It's not the sort of news that any bubble gum lover wants to hear, but new research shows that chewing gum among teens and children may cause headaches.
A recent study, published in the journal Pediatric Neurology, suggests that teenagers and children could prevent migraine and tension headaches without the need for additional testing or medication simply by eliminating chewing gum.
Researchers from from Tel Aviv University in Israel looked at 30 participants aged 6-19 (25 girls, 5 boys) who had chronic migraine or tension headaches and chewed gum daily. They asked the participants to quit chewing gum for one month and tracked the results.
"Out of our 30 patients, 26 reported significant improvement, and 19 had complete headache resolution," says lead author Dr. Nathan Watemberg.
After one month of not chewing gum, 20 participants who reported improved symptoms were asked to go back to chewing gum daily. All of them reported an immediate return of their symptoms.
The researchers speculate the cause of the headaches could be due to strain on the temporomandibular joint (TMJ) -- where the skull and jaw meet -- as suggested by a previous study. However, they dismiss blame being placed on aspartame, the artificial sweetener used in most popular chewing gums, as suggested by another prior study.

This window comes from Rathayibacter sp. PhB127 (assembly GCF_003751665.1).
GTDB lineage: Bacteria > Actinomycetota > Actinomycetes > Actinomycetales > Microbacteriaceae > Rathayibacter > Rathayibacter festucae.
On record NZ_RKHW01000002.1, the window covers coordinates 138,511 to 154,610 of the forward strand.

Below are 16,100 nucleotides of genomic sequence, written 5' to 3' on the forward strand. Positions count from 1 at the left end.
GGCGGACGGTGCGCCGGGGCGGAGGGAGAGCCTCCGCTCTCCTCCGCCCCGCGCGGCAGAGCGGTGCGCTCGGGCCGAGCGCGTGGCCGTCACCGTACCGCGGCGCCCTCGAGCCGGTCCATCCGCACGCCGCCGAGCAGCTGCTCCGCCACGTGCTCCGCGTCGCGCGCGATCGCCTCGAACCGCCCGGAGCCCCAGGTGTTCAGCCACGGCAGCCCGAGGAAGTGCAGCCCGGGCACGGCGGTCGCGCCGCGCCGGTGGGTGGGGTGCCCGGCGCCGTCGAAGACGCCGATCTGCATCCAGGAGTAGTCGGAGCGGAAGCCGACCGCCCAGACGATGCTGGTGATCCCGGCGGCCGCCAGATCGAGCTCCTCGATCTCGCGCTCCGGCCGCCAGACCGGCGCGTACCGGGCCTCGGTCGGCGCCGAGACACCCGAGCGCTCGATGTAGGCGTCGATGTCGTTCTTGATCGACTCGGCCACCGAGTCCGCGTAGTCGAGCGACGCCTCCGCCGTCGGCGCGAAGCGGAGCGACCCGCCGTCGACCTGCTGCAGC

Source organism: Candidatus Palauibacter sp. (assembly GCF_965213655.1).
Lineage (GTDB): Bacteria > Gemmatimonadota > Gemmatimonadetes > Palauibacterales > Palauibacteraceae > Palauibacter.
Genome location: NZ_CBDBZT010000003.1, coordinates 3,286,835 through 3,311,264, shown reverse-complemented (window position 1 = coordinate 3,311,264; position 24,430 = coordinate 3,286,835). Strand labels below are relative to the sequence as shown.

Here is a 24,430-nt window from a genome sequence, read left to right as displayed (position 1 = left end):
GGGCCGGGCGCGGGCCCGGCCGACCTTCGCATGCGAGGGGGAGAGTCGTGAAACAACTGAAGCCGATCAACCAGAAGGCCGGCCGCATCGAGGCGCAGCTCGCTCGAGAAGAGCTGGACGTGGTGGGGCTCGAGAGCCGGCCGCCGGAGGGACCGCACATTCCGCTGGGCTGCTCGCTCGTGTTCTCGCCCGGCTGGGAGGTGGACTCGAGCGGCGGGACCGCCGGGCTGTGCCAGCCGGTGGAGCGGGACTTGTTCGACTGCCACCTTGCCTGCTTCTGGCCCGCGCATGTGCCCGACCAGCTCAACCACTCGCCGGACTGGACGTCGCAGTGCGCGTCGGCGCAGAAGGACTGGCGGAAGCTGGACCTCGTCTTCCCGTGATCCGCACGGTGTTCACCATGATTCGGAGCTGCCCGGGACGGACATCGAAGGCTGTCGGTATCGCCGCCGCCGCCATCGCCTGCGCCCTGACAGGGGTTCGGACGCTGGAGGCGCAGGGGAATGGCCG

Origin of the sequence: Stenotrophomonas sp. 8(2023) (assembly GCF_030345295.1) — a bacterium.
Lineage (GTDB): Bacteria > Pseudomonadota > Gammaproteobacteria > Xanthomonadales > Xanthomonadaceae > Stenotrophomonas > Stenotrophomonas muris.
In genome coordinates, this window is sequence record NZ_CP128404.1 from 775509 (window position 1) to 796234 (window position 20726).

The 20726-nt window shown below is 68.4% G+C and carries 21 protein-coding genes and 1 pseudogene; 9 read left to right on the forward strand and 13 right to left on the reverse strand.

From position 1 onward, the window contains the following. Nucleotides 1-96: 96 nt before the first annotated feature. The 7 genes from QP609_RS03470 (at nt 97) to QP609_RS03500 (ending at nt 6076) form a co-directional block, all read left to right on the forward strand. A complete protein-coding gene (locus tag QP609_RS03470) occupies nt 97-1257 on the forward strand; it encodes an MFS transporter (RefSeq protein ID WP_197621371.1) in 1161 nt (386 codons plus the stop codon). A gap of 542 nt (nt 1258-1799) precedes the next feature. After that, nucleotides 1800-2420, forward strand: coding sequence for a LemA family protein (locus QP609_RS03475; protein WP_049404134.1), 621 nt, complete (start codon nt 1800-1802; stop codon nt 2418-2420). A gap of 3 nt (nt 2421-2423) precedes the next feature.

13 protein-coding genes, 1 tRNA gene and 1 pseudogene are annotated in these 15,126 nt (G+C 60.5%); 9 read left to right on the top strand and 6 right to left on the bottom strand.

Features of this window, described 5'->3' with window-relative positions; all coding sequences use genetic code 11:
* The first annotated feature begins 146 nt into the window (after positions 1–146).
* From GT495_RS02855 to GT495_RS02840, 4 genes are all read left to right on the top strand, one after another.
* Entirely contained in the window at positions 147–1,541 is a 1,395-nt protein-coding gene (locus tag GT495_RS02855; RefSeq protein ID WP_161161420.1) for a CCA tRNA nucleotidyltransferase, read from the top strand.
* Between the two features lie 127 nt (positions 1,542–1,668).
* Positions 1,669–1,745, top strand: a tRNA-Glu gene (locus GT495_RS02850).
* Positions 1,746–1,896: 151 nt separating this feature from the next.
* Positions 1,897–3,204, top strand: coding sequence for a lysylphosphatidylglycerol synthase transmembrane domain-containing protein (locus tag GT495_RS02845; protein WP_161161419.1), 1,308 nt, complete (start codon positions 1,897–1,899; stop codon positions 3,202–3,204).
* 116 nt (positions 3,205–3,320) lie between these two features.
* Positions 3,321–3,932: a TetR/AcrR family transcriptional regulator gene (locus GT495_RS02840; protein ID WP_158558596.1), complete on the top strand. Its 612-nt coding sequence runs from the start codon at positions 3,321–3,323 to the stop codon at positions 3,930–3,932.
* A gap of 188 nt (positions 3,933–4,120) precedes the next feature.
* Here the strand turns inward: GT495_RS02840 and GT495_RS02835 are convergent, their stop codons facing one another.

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"Every doctor knows that overuse of the TMJ will cause headaches," Watemberg says. "I believe this is what's happening when children and teenagers chew gum excessively."
Headaches among children occur with greater frequency as they become teens. The researchers reference a survey that found that 84 per cent of high school students suffered from reoccurring headaches.
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